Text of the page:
Mining in the extraction of valuable minerals or other geological materials from the earth, from an ore body, vein or (coal) seam.
The term also includes the removal of soil. Materials recovered by mining include base metals, precious metals, iron, uranium, coal, diamonds, limestone, oil shale, rock salt and potash, Mining in a wider sense comprises extraction of any non-renewable resource (e.g., petroleum, natural gas or even water).
The nature of mining processes creates a potential negative impact on the environment both during the mining operations and for years after the mine is closed. Environmental issues can include erosion, formation of sinkholes, loss of biodiversity, and contamination of soil, ground water and surface water by chemicals from mining processes.
In some cases, additional forest logging is done in the vicinity of mines to increase the available room for the storage of the created debris and soil. Contamination resulting from leakage of chemicals can also affect the health of the local population if not property controlled. Extreme examples of pollution from mining activities include coal fires, which can last for years or even decades, causing massive amounts of environmental damage.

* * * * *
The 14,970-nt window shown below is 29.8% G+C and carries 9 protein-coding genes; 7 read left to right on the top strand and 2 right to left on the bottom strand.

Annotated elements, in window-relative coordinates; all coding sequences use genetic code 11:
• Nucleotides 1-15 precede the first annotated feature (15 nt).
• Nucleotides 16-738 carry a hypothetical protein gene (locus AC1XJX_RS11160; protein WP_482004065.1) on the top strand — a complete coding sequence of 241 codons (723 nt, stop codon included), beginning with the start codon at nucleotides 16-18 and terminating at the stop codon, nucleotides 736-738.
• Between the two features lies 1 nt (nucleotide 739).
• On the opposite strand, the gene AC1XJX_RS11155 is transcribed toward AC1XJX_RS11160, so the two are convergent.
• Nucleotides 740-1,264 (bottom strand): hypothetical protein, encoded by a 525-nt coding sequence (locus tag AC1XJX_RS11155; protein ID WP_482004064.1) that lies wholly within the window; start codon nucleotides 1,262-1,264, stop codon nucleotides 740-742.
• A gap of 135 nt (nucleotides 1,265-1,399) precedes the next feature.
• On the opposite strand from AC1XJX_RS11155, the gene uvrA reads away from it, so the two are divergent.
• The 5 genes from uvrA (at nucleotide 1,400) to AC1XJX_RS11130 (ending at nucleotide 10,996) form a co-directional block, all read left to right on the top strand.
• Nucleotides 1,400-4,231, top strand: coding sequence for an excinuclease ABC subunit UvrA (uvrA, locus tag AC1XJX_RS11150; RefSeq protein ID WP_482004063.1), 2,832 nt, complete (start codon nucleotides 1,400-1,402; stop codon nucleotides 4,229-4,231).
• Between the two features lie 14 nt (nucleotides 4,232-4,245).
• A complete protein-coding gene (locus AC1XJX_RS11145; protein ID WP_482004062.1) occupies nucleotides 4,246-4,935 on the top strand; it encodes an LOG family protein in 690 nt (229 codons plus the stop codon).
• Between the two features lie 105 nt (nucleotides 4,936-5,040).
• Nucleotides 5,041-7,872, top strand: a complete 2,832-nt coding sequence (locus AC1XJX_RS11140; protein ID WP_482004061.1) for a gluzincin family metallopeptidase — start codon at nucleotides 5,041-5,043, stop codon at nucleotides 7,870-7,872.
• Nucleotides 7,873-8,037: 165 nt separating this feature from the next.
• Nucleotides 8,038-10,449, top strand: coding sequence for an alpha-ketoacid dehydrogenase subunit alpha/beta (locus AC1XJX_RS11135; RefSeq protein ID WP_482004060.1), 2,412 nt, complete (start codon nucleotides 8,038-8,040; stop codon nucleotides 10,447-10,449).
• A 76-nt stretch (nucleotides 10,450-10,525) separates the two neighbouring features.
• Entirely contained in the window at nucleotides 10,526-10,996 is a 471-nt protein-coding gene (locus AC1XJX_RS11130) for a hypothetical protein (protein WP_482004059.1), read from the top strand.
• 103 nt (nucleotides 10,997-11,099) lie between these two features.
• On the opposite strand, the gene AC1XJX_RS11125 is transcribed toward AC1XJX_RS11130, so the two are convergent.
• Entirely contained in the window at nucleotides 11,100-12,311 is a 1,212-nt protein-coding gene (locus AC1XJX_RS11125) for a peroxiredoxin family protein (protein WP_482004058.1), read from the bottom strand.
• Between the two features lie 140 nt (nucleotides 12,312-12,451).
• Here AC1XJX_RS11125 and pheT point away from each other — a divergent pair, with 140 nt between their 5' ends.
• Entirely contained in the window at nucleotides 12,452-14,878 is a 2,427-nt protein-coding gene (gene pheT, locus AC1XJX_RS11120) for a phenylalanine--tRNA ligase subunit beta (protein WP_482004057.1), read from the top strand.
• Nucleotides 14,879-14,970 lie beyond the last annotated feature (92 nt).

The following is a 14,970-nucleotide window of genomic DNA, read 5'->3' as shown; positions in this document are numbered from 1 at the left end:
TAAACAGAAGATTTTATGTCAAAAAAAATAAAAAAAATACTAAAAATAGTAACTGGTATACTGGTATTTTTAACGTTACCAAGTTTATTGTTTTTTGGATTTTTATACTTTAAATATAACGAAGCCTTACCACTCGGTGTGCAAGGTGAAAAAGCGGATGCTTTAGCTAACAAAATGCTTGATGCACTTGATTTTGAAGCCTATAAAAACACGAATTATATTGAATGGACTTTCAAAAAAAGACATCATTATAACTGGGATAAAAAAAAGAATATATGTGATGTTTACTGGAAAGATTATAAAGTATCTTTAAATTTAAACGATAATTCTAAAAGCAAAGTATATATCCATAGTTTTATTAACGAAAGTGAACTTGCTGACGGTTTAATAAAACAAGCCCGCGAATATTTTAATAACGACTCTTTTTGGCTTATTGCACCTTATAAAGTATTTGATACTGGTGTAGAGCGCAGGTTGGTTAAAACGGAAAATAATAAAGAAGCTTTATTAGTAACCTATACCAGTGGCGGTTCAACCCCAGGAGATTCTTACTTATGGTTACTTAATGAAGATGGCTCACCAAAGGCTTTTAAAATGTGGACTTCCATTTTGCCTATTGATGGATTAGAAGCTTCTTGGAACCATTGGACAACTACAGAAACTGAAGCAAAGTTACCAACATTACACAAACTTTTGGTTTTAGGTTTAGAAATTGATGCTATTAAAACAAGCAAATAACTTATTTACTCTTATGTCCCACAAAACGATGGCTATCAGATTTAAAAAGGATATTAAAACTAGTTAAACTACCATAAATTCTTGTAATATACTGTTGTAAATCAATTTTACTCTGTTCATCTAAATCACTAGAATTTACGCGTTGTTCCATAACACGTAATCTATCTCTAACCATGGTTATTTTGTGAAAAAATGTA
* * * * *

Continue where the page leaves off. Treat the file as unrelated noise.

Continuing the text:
Ore mills generate large amounts of waste, called tailings. For example, 99 tons of waste are generated per tons of copper, with even higher ratios in gold mining. These tailings can be toxic and most commonly dumped into ponds, rivers and seas.
Mining companies in most countries are required to follow stringent environmental and rehabilitation codes in order to minimize environmental impact and avoid impacts on human health. These codes and regulations all require the common steps of Environmental management plans.
Certification of mines with good practices occurs through the International Organization for standardization (ISO) such as ISO 9000 and ISO 14001, which certifies an ‘auditable environmental management system’; this certification involves short inspections, although it has been accused for lacking rigor.